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Equal Employment Program protects each of us from discrimination in employment, promotion, training and other personnel actions regardless of race, color, religion, gender including sexual harassment, national origin, age, mental and/or physical disability, or reprisal (for participating in protected EEO activity).

Who is covered?

EEO is for EVERYONE (not solely for protected groups); it’s the LAW!

If you are New York National Guard technician or military personnel, applicant for technician or military employment, and feel you are being discriminated against, please contact the State Equal Employment Manager (SEEM) office for assistance.


 

  1. 42% of people who are LGBT report living in an unwelcoming environment.
  2. 80% of gay and lesbian youth report severe social isolation.
  3. 6 in 10 LGBT students report feeling unsafe at school because of their sexual orientation. You can encourage your classmates to accept LGBT students by promoting your views on social media. Sign up for Love It Forward.
  4. 90% of teens who are LGBT come out to their close friends.
  5. In 2013, 92% of adults who are LGBT said they believe society had become more accepting of them than in the past 10 years.
  6. Young people who are LGBT and who are “out” to their immediate families report feeling happier than those who aren’t.
  7. While non-LGBT students struggle most with school classes, exams, and work, their LGBT peers say the biggest problem they face is unaccepting families.
  8. As of July 2014, same-sex marriage is legal in 19 states plus the District of Columbia.
  9. The “Don’t Ask, Don’t Tell” policy, which restricted lesbians, gays, and bisexuals in the military from openly serving, was lifted in 2011. People who are transgender are not permitted to serve openly yet.
  10. In July 2009, the Senate approved the Matthew Shepard Act, which outlaws hate crimes based on both sexual orientation and gender identity.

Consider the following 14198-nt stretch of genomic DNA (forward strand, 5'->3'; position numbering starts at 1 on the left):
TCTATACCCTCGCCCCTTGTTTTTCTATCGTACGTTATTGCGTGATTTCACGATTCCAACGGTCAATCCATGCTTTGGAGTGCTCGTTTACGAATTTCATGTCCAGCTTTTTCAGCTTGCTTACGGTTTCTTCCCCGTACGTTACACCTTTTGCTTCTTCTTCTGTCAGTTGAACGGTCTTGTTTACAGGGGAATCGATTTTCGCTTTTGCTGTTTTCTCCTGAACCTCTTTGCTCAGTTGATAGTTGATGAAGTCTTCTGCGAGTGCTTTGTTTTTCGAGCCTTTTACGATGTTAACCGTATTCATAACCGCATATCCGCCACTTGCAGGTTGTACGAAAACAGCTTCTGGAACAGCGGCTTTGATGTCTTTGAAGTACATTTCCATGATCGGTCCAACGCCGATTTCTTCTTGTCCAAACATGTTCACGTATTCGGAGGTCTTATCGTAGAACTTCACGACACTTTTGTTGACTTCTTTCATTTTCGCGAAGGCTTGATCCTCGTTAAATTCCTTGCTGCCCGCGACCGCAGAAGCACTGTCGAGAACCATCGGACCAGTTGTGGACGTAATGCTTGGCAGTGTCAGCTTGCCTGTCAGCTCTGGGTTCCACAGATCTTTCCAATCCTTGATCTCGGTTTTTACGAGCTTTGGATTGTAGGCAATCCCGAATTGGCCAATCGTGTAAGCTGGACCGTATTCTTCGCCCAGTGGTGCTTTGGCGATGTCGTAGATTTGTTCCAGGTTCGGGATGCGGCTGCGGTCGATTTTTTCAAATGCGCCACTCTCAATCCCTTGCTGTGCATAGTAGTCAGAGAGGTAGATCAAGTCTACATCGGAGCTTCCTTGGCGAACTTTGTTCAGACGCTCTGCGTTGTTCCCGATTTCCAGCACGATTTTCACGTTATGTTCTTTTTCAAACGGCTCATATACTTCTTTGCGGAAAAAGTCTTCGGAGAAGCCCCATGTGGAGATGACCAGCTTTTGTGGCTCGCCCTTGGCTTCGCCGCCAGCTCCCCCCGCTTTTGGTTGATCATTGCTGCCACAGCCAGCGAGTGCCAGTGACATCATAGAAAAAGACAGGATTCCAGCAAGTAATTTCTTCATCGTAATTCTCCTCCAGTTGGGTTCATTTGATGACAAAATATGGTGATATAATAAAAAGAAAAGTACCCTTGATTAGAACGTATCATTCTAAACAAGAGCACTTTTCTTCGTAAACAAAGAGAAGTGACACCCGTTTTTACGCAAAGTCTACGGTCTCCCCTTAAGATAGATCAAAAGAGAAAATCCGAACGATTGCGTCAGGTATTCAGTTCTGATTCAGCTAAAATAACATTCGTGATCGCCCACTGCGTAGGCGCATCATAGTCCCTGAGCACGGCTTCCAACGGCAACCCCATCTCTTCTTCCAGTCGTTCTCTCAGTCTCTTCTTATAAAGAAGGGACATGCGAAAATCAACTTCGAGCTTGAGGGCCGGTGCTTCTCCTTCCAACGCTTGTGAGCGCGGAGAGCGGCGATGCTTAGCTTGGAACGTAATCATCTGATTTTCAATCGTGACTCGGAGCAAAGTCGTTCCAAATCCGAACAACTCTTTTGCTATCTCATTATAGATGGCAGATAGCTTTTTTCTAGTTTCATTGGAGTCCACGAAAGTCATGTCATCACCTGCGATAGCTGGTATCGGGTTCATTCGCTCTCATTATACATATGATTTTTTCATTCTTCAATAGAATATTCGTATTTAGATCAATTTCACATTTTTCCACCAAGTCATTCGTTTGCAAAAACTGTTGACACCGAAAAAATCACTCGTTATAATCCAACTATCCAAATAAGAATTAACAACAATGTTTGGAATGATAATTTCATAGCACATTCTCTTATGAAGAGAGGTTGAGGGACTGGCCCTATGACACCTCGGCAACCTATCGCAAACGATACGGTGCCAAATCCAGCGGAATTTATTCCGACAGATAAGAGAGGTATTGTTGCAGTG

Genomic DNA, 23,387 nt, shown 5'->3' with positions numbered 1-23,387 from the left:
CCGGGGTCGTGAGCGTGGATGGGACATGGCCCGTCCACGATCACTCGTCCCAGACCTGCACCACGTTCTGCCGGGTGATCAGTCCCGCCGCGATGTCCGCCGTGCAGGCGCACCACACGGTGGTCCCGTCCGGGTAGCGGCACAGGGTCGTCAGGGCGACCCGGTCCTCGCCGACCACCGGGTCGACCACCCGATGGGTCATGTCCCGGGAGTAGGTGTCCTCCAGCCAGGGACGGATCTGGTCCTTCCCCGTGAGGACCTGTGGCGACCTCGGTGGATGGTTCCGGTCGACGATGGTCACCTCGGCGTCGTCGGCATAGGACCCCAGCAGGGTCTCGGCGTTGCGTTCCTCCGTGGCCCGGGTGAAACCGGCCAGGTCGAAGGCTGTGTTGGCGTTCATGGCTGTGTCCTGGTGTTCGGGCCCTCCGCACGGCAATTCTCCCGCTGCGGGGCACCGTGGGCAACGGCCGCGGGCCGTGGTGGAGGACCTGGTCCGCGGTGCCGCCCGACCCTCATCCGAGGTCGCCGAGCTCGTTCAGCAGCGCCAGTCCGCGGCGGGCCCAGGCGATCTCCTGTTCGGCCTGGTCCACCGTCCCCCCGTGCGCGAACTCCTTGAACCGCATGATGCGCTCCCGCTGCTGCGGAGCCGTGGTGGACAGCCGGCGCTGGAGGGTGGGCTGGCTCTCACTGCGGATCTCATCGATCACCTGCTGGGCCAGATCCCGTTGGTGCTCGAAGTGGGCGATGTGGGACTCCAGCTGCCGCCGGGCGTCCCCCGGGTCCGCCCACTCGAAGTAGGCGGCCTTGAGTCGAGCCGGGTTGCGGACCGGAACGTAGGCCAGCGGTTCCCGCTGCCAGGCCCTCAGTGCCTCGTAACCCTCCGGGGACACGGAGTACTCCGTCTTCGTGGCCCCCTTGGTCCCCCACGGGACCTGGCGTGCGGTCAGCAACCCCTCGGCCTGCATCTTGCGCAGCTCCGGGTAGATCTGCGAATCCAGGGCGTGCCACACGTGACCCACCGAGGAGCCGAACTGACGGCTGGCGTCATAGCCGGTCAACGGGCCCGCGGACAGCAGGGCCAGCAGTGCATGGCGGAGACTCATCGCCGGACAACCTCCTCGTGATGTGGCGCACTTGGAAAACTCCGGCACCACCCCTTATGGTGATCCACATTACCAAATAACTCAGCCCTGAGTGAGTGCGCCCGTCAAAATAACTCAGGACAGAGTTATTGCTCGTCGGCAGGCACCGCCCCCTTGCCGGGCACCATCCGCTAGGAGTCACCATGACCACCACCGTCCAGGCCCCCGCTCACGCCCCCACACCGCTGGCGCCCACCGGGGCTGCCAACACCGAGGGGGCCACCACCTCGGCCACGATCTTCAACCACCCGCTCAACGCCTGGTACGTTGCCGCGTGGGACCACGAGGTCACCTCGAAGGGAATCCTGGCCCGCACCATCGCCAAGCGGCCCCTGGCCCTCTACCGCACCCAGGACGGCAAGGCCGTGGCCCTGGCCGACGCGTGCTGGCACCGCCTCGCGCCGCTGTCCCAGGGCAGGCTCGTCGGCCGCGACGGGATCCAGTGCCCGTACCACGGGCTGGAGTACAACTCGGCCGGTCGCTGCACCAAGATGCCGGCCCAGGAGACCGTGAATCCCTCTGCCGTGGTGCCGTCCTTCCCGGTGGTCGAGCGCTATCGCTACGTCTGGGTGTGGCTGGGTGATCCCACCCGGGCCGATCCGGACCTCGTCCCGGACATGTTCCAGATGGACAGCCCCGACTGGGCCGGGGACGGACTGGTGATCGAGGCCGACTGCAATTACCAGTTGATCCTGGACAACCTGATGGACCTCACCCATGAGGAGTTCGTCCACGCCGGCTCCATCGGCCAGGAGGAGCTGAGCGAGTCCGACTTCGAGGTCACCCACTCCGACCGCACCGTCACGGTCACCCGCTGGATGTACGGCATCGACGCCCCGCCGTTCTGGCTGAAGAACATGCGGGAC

11. The Employment Nondiscrimination Act passed Congress in 2007 is the act that prohibits discrimination of sexual orientation in the workplace, specifically during hiring.

REMEMBERING THE STONEWALL INN, 1969

In the early hours of June 28, 1969, eight officers from New York City’s public morals squad loaded into four unmarked police cars and headed to the Stonewall Inn at 7th Avenue and Christopher Street. The local precinct had just received a new commanding officer, who kicked off his tenure by initiating a series of raids on gay bars. The Stonewall Inn was an inviting target operated by the Gambino crime family without a liquor license, the dance bar drew a crowd of drag queens, hustlers, and minors. It was almost precisely at midnight that the morals squad pulled up to the Stonewall Inn, led by Deputy Inspector Seymour Pine.

At the time, the vice squad routinely raided gay bars. Patrons always complied with the police, frightened by the prospect of being

identified in the newspaper. But this particular Friday night was different. This time, tired of being harassed by law enforcement, patrons resisted arrest. The subsequent rioting sparked a revolution, and a hidden subculture was transformed into a vibrant political movement. What began with a drag queen clobbering her arresting officer soon escalated into a full-fledged riot, and modern gay activism was born. Michael Levine recalls his experience at the Stonewall on June 28, 1969, in a StoryCorps story, "The lights went up, the music went off, and you could hear a pin drop."

The police started to say, "OK everyone, leave," and the drag queens, they’re the ones who said to the police, "We’re not leaving." And they formed a chorus line outside of the bar. And they stood there dancing in the street. They were all Puerto Rican drag queens and Irish cops. It was a funny, funny confrontation. The police would disperse the group and then they would reform half a block away and dance back toward the Stonewall.1

This night sparked the modern movement for LGBTQ rights that has led to 50 years of activism, visibility, and increased civil rights for people of all sexual orientations and gender identities.

STORYCORPS.ORG



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Page Last Modified: 01 Jun 19